Are we all back home and settled in yet? If so, what did you think about the conference? And would you help me share the conference with those who were unable to attend? Please post your comments. Let's start with the first plenary, Dr. Dean Wenthe's "The Psalter: A Prayer Book for Christians."
Dr. Wenthe, President of Concordia Theological Seminary in Ft. Wayne, Indiana, reminded us that psalms are not abstract, but "embedded in the great drama and narrative of the Bible." For us to read the psalms correctly, then, we must see them as "a complete narrative, and understand them as part of the Torah." This story leads us into sacred space (Eden, Mountains of the Lord), sacred time (feast days), and sacred persononel (priests, Levites), and sared media (altar, tabernacle, temple).
Using some classic artwork to illustrate his points, Wente then went through the "grand narrative" of Scripture, illustrating the unity of salvation history as "reunion and renewal" with God, as the art brought our Christ in the Old Testament, particularly with images of Moses an David as types of Christ. One lighthearted moment here was when he showed David dancing and praising before the Ark. He pointed out that the artist included David's wife evidently chastising him for his excess from the balcony, and joked that "she must have been LCMS!"
He also included some artistic depictions of New Testament scenes, to reinforce the connections between the testaments. He included Mary addressing Simeon, showing that Christ was "The glory of thy people Israel" and also Albrecht Dürer's famous "Jesus Among the Doctors," whom Wenthe called "the theological faculty of Jerusalem!" Christ is the fulfillment of all that unfolded in the First Testament, and the psalms are the prayer book of all who inherit the New Covenant in their baptisms.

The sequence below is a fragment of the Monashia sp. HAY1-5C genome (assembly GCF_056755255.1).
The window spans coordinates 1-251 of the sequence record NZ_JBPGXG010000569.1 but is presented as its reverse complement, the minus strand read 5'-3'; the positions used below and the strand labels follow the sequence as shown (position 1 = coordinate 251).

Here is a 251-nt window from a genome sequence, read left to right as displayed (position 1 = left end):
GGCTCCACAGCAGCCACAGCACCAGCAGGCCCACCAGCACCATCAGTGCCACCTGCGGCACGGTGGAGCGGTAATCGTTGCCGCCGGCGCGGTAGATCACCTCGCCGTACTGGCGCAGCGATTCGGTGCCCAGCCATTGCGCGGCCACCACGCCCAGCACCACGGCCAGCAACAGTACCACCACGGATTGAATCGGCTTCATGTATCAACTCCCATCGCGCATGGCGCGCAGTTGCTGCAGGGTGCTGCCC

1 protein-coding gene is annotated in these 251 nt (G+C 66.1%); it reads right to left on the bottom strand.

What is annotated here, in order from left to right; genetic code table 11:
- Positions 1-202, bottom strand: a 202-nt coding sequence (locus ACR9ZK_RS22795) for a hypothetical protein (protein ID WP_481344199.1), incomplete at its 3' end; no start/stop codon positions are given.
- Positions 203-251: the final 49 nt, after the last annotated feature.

Continuing with his theme that "The psalms resist abstraction," He went on to point out that if they are not sung and prayed out of an understanding of salvation history, they do not reach the heart, the mind, the soul. He suggested that we would be well-served today if we were to recover the language of our church fathers and view the psalms as the "living voice of Jesus". Viewing them in this way presents the gracious character of God, to be seen rightly, that we may behold the goodness and graciousness of God in the OT. This would be so helpful in our day and age, when so many view the OT has purely "Law."
Yes, he said,"the Gospel is everywhere in the OT, because God is everywhere in the OT." He comes to us in gracious means, just as His gracious presence came to His people via the Tabernacle. Did you know that there are 15 chapters on this? He appealed to the musicians of the church to remembe rthat the Glory of the Lord filled the temple for the goodness of the people - for their salvation. Even the preface to the Decalogue highlights this. THIS thinking about the psalms & the OT helps us see God through the proper hermeneutic of Law & Gospel - not Sovereignty of God. We are able then to see the Torah story as "breathtakingly good and beautiful." Such an understanding should underscore our approach as worship leaders to praying and singing the psalms.
Finally, Wenthe brought things even closer to home by pointing out that the psalms overturn the false teachings of the cosmology of the ancient world. Similarly, they overturns the false teachings of the modern university which sees the world merely as a grand accident, rather than as a wise and wonderful creation. Psalms "get God right" and so they help us to "get God right." They bring us into reality and help us to see things as they ARE.
What are your thoughts? Does your congregation understand the reality of the Psalms? Is it your custom to allow the Biblical reality of the Psalter to shape and inform your prayer and praise? May we always uphold the beautiful vision of God the Psalms reveal to us, that we may praise Him for His goodness, through the mighty and righteous deeds He has done for us through His Son.
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